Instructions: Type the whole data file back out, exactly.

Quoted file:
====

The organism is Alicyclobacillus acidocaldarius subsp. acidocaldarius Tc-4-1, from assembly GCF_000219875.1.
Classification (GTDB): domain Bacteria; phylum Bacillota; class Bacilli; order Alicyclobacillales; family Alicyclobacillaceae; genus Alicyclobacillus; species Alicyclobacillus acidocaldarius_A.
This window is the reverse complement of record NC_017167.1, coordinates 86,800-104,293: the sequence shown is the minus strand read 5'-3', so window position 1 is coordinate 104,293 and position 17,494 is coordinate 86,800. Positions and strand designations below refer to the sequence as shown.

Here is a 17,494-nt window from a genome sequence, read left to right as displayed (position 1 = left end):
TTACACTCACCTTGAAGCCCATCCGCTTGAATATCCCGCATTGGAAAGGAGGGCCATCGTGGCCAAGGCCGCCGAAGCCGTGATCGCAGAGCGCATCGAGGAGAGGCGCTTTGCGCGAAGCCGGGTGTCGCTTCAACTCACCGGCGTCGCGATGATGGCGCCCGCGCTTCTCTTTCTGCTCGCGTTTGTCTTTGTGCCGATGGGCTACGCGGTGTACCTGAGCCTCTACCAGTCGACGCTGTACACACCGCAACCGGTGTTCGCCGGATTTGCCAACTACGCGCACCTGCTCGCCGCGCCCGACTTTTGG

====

The organism is Alicyclobacillus acidocaldarius subsp. acidocaldarius Tc-4-1, from assembly GCF_000219875.1.
Classification (GTDB): domain Bacteria; phylum Bacillota; class Bacilli; order Alicyclobacillales; family Alicyclobacillaceae; genus Alicyclobacillus; species Alicyclobacillus acidocaldarius_A.
This window is the reverse complement of record NC_017167.1, coordinates 86,800-104,293: the sequence shown is the minus strand read 5'-3', so window position 1 is coordinate 104,293 and position 17,494 is coordinate 86,800. Positions and strand designations below refer to the sequence as shown.

Here is a 17,494-nt window from a genome sequence, read left to right as displayed (position 1 = left end):
TTACACTCACCTTGAAGCCCATCCGCTTGAATATCCCGCATTGGAAAGGAGGGCCATCGTGGCCAAGGCCGCCGAAGCCGTGATCGCAGAGCGCATCGAGGAGAGGCGCTTTGCGCGAAGCCGGGTGTCGCTTCAACTCACCGGCGTCGCGATGATGGCGCCCGCGCTTCTCTTTCTGCTCGCGTTTGTCTTTGTGCCGATGGGCTACGCGGTGTACCTGAGCCTCTACCAGTCGACGCTGTACACACCGCAACCGGTGTTCGCCGGATTTGCCAACTACGCGCACCTGCTCGCCGCGCCCGACTTTTGG